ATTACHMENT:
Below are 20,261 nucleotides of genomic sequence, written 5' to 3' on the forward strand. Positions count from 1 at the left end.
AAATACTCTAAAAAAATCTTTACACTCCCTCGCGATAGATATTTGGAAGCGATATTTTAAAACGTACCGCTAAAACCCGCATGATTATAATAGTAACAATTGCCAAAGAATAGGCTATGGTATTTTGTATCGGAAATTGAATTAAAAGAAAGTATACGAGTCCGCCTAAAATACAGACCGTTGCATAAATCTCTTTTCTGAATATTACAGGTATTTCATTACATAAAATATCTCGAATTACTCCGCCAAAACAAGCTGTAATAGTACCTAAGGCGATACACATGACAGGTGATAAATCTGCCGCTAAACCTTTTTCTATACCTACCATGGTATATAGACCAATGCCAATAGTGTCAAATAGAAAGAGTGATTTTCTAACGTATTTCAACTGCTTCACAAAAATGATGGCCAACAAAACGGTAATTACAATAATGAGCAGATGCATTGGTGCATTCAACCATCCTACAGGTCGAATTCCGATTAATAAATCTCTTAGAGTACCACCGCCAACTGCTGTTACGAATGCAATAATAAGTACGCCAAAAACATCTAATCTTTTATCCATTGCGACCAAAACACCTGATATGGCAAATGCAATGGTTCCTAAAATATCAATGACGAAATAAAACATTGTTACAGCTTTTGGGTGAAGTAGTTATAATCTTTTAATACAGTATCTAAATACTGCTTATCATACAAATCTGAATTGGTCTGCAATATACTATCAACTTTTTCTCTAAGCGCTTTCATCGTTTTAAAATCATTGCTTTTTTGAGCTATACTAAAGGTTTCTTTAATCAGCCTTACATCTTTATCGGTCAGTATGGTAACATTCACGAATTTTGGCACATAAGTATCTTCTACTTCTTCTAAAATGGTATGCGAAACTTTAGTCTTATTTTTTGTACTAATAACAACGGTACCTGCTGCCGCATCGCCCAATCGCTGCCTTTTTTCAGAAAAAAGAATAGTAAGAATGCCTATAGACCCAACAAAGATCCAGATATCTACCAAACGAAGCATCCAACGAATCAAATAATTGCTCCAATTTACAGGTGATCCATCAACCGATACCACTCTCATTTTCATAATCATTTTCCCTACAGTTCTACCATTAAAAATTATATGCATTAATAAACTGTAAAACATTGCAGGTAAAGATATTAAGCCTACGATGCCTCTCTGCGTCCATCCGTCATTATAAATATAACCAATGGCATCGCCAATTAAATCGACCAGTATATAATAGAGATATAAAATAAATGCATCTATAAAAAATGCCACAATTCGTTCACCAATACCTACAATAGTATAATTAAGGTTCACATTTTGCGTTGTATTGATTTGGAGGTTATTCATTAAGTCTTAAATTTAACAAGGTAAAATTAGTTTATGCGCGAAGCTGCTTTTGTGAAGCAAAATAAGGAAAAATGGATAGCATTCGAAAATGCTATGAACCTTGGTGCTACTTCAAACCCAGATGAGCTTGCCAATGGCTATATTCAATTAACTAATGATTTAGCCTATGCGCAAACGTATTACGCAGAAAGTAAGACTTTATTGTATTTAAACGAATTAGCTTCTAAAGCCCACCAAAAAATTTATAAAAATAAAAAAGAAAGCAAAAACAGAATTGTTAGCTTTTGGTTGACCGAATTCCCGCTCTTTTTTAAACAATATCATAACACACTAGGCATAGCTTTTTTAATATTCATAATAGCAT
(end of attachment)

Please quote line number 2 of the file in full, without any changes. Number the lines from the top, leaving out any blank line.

AAATACTCTAAAAAAATCTTTACACTCCCTCGCGATAGATATTTGGAAGCGATATTTTAAAACGTACCGCTAAAACCCGCATGATTATAATAGTAACAATTGCCAAAGAATAGGCTATGGTATTTTGTATCGGAAATTGAATTAAAAGAAAGTATACGAGTCCGCCTAAAATACAGACCGTTGCATAAATCTCTTTTCTGAATATTACAGGTATTTCATTACATAAAATATCTCGAATTACTCCGCCAAAACAAGCTGTAATAGTACCTAAGGCGATACACATGACAGGTGATAAATCTGCCGCTAAACCTTTTTCTATACCTACCATGGTATATAGACCAATGCCAATAGTGTCAAATAGAAAGAGTGATTTTCTAACGTATTTCAACTGCTTCACAAAAATGATGGCCAACAAAACGGTAATTACAATAATGAGCAGATGCATTGGTGCATTCAACCATCCTACAGGTCGAATTCCGATTAATAAATCTCTTAGAGTACCACCGCCAACTGCTGTTACGAATGCAATAATAAGTACGCCAAAAACATCTAATCTTTTATCCATTGCGACCAAAACACCTGATATGGCAAATGCAATGGTTCCTAAAATATCAATGACGAAATAAAACATTGTTACAGCTTTTGGGTGAAGTAGTTATAATCTTTTAATACAGTATCTAAATACTGCTTATCATACAAATCTGAATTGGTCTGCAATATACTATCAACTTTTTCTCTAAGCGCTTTCATCGTTTTAAAATCATTGCTTTTTTGAGCTATACTAAAGGTTTCTTTAATCAGCCTTACATCTTTATCGGTCAGTATGGTAACATTCACGAATTTTGGCACATAAGTATCTTCTACTTCTTCTAAAATGGTATGCGAAACTTTAGTCTTATTTTTTGTACTAATAACAACGGTACCTGCTGCCGCATCGCCCAATCGCTGCCTTTTTTCAGAAAAAAGAATAGTAAGAATGCCTATAGACCCAACAAAGATCCAGATATCTACCAAACGAAGCATCCAACGAATCAAATAATTGCTCCAATTTACAGGTGATCCATCAACCGATACCACTCTCATTTTCATAATCATTTTCCCTACAGTTCTACCATTAAAAATTATATGCATTAATAAACTGTAAAACATTGCAGGTAAAGATATTAAGCCTACGATGCCTCTCTGCGTCCATCCGTCATTATAAATATAACCAATGGCATCGCCAATTAAATCGACCAGTATATAATAGAGATATAAAATAAATGCATCTATAAAAAATGCCACAATTCGTTCACCAATACCTACAATAGTATAATTAAGGTTCACATTTTGCGTTGTATTGATTTGGAGGTTATTCATTAAGTCTTAAATTTAACAAGGTAAAATTAGTTTATGCGCGAAGCTGCTTTTGTGAAGCAAAATAAGGAAAAATGGATAGCATTCGAAAATGCTATGAACCTTGGTGCTACTTCAAACCCAGATGAGCTTGCCAATGGCTATATTCAATTAACTAATGATTTAGCCTATGCGCAAACGTATTACGCAGAAAGTAAGACTTTATTGTATTTAAACGAATTAGCTTCTAAAGCCCACCAAAAAATTTATAAAAATAAAAAAGAAAGCAAAAACAGAATTGTTAGCTTTTGGTTGACCGAATTCCCGCTCTTTTTTAAACAATATCATAACACACTAGGCATAGCTTTTTTAATATTCATAATAGCAT